>> point would cause trouble?
No, but I'm only vaguely aquanted with the VC start-up code.  I've stepped through it a few times and looked at parts in detail, but I'm not thrououghly familiar with it.

>> _UNICODE is MFC specific.
yes, moistly it controls what libraries an MFC program links to and then in AFXv_w32.h it defines the vlaue of UNICODE which is the value used by windows.h.

You might try stepping through the startup-code and see where it gets lost.  Most likely it is something to do with translating the parameters to wide haracter

I wouldn't loose too much sleep over this.  (Well, actually I probably would, but I'm too compulsive too.)  This is not goin to be a steady memory leak.  i.e. it won't continue to consume memory during the program life and eventually cause a crash.  In fact, it you get it fixed, it probably won't change anything.  Most likely the memory will not be deleted until the program returns from the entry point anyways.  So it getting it delted at the program end, rather than never deleted, is not really of much value.   But I hate loose ends myself....

Author Comment

ID: 6297619
That is what I am thinking, I know (I hope) as soon as the code finishes the memory leak will be cleaned up by windows, but - I like to know what's going on. On the other hand, I have been assuming all the way that BoundChecker got it right... maybe there is a problem elsewhere..?
Anyway, thanks for all your input.
LVL 22

Expert Comment

ID: 6297752
>> I know (I hope) as soon as the code finishes the memory leak will be cleaned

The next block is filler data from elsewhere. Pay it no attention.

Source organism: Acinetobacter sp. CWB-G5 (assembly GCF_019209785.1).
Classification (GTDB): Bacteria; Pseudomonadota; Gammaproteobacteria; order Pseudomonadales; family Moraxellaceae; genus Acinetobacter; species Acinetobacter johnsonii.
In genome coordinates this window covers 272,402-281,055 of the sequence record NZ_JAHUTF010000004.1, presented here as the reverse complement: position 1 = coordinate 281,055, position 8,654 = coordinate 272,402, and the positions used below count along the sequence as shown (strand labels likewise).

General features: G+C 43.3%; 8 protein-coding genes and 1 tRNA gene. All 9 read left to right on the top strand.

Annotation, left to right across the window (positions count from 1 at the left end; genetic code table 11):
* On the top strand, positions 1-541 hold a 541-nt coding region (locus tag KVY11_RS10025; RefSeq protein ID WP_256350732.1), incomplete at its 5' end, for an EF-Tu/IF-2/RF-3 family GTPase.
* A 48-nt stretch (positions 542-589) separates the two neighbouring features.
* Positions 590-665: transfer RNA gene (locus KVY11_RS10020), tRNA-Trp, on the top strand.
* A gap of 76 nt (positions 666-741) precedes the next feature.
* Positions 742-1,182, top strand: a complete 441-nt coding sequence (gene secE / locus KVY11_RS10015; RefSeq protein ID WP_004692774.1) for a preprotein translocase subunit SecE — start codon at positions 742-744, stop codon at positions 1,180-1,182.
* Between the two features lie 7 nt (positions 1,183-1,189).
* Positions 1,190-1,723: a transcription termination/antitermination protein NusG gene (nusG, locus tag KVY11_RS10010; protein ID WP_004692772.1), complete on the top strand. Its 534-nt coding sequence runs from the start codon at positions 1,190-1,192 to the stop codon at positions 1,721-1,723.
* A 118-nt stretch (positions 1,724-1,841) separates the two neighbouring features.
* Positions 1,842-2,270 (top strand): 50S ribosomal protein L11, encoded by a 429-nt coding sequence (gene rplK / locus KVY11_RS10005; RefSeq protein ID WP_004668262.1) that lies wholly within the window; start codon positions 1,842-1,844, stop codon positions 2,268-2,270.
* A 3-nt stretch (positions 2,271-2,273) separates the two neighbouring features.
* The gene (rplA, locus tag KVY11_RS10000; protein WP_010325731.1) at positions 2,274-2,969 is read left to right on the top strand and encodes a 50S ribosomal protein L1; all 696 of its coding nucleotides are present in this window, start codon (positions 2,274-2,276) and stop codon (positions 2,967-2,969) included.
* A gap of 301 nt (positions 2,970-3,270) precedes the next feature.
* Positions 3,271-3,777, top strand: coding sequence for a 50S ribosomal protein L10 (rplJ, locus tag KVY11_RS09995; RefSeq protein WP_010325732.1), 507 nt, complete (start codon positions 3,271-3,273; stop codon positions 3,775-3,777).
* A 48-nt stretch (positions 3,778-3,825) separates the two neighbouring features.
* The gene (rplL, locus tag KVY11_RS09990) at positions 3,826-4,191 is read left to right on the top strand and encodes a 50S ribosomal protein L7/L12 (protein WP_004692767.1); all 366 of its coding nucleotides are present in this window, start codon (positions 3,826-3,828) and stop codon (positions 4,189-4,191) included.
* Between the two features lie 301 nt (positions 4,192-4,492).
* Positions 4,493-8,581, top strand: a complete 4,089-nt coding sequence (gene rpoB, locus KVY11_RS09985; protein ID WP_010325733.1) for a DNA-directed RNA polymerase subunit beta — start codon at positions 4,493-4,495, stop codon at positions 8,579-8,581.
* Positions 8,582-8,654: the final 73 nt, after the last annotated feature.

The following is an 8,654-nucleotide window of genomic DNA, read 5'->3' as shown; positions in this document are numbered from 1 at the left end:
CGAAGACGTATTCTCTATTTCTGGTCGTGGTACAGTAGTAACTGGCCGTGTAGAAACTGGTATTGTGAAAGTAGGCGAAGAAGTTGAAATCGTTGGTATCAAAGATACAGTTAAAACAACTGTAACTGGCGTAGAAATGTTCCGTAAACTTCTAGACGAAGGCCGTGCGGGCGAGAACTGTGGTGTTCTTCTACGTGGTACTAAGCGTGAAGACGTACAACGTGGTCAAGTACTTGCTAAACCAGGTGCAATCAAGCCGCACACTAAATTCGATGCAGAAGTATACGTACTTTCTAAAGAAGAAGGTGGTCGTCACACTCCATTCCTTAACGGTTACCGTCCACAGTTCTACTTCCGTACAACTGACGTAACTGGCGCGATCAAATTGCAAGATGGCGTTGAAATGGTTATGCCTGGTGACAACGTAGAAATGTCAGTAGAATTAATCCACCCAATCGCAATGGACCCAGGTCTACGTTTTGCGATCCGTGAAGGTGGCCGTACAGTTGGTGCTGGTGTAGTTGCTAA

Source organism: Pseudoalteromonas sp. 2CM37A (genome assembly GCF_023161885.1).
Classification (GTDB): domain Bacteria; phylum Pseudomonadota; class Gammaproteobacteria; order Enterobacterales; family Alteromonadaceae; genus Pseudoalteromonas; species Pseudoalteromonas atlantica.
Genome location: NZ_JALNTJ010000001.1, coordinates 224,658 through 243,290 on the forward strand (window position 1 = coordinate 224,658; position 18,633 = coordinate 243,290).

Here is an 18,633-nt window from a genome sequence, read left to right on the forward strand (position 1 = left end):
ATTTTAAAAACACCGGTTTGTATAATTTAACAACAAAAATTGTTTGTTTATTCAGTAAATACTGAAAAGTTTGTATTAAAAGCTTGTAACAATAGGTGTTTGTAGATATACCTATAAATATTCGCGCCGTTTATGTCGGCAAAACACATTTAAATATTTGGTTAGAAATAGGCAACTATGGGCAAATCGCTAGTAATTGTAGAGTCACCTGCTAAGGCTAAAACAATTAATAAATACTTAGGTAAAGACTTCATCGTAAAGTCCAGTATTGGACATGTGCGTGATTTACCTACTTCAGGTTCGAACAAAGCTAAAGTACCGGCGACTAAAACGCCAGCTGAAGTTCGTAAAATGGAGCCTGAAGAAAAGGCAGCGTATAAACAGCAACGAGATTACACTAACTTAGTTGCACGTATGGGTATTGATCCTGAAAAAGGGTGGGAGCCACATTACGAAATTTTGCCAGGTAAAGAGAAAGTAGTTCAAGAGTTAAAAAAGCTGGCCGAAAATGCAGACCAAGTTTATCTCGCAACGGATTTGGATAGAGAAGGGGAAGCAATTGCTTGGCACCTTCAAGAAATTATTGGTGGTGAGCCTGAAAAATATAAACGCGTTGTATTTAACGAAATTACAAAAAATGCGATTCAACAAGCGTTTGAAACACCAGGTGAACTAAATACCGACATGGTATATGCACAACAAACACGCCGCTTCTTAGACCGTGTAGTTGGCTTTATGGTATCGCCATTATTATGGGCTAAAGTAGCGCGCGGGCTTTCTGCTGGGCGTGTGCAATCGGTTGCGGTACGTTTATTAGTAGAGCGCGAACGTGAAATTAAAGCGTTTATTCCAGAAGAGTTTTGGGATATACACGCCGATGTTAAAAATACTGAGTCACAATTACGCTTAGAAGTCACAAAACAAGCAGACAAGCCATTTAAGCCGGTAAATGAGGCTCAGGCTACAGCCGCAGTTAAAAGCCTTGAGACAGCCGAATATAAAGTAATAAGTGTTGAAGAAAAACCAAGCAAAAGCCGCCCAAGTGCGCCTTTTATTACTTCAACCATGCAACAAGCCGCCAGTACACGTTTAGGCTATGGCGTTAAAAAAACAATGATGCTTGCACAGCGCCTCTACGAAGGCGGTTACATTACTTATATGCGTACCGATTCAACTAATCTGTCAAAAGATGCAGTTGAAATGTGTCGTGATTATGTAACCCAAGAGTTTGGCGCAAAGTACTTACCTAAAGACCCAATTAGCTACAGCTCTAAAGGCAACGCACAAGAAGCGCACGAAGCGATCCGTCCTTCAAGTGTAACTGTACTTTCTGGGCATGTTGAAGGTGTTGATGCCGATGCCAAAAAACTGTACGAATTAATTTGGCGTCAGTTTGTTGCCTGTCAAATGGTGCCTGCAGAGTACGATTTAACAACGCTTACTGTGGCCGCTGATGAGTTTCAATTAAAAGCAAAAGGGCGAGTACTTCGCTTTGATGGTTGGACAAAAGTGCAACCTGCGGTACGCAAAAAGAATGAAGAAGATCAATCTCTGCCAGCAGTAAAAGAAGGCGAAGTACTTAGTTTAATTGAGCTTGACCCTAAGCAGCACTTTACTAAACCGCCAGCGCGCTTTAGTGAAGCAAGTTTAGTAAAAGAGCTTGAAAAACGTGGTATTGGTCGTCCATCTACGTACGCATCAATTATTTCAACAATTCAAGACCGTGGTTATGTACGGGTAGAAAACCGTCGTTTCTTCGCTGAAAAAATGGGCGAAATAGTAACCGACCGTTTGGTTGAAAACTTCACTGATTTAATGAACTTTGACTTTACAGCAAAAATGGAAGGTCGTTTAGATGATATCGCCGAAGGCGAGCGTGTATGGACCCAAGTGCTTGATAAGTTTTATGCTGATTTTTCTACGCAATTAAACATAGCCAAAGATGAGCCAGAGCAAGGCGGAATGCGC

When the program ends, the memory is returned to the OS.  There is no doubt about that.  
LVL 11

Expert Comment

ID: 6828308
I think you forgot this question. I will ask Community Support to close it unless you finalize it within 7 days. Unless there is objection or further activity,  I will suggest to refund the points and PAQ at zero points since you found your own answer.

The link to the Community Support area is: http://www.experts-exchange.com/jsp/qList.jsp?ta=commspt


Accepted Solution

Computer101 earned 0 total points
ID: 6845969
Points reduced to 0 and placed in PAQ

Thank you
E-E Moderator

Featured Post


Modern healthcare requires a modern cloud. View this brief video to understand how the Concerto Cloud for Healthcare can help your organization.

Question has a verified solution.

If you are experiencing a similar issue, please ask a related question

Unlike C#, C++ doesn't have native support for sealing classes (so they cannot be sub-classed). At the cost of a virtual base class pointer it is possible to implement a pseudo sealing mechanism The trick is to virtually inherit from a base class…
Introduction This article is the first in a series of articles about the C/C++ Visual Studio Express debugger.  It provides a quick start guide in using the debugger. Part 2 focuses on additional topics in breakpoints.  Lastly, Part 3 focuses on th…
The goal of the tutorial is to teach the user how to use functions in C++. The video will cover how to define functions, how to call functions and how to create functions prototypes. Microsoft Visual C++ 2010 Express will be used as a text editor an…
The viewer will learn additional member functions of the vector class. Specifically, the capacity and swap member functions will be introduced.
Suggested Courses

752 members asked questions and received personalized solutions in the past 7 days.

Join the community of 500,000 technology professionals and ask your questions.

Join & Ask a Question